You may have paused, in the heat of all the election coverage, to notice that Harvard canceled its remaining men’s soccer season after the male players were found to have discussed the women’s soccer team in crude sexual terms. My mind, of course, went to the Donald and Billy on the Bus video that came to light during the Trump campaign. The question for women of all ages is how do we respond?
Six players on the women’s team did so, and Nick Kristof published their remarks in his New York Times blog. Here’s an excerpt; the entire piece is more than worth your time.
“In all, we do not pity ourselves, nor do we ache most because of the personal nature of this attack. More than anything, we are frustrated that this is a reality that all women have faced in the past and will continue to face throughout their lives. We feel hopeless because men who are supposed to be our brothers degrade us like this. We are appalled that female athletes who are told to feel empowered and proud of their abilities are so regularly reduced to a physical appearance. We are distraught that mothers having daughters almost a half century after getting equal rights have to worry about men’s entitlement to bodies that aren’t theirs. We are concerned for the future, because we know that the only way we can truly move past this culture is for the very men who perpetrate it to stop it in its tracks.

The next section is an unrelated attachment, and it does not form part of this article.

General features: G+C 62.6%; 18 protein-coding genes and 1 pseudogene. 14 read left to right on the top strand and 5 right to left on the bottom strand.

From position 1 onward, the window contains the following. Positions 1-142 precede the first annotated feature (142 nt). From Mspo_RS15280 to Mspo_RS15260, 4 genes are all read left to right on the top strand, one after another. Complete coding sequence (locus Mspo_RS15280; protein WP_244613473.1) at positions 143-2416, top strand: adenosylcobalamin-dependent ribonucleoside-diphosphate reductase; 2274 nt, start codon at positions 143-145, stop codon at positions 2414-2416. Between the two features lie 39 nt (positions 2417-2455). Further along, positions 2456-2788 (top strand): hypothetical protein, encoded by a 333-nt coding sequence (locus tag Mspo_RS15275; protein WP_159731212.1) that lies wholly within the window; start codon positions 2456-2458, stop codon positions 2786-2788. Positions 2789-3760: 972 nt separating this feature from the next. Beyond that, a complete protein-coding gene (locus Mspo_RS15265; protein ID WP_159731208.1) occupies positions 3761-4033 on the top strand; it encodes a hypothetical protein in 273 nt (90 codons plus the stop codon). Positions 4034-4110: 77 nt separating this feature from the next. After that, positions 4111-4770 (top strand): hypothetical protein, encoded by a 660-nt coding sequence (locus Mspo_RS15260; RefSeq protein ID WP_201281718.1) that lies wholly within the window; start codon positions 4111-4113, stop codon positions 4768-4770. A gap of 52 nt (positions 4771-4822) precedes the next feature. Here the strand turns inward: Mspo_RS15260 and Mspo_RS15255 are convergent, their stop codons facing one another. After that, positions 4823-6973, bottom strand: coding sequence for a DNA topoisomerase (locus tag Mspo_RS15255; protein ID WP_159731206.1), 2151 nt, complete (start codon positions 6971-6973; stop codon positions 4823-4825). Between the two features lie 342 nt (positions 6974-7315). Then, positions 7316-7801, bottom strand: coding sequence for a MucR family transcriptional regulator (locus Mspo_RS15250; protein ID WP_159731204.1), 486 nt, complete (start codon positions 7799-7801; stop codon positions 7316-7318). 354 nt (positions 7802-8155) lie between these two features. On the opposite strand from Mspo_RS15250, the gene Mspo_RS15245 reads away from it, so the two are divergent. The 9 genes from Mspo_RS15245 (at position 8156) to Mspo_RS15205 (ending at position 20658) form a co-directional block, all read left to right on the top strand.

Having considered members of this team our close friends for the past four years, we are beyond hurt to realize these individuals could encourage, silently observe, or participate in this kind of behavior, and for more than four years have neglected to apologize until this week.”
Some women respond to crude comments about women’s bodies, and indeed to sexually predatory behavior, by shrugging it off and voting for Trump. These young women responded very differently, putting their names and their words out there. I’m proud of them, and they give me hope.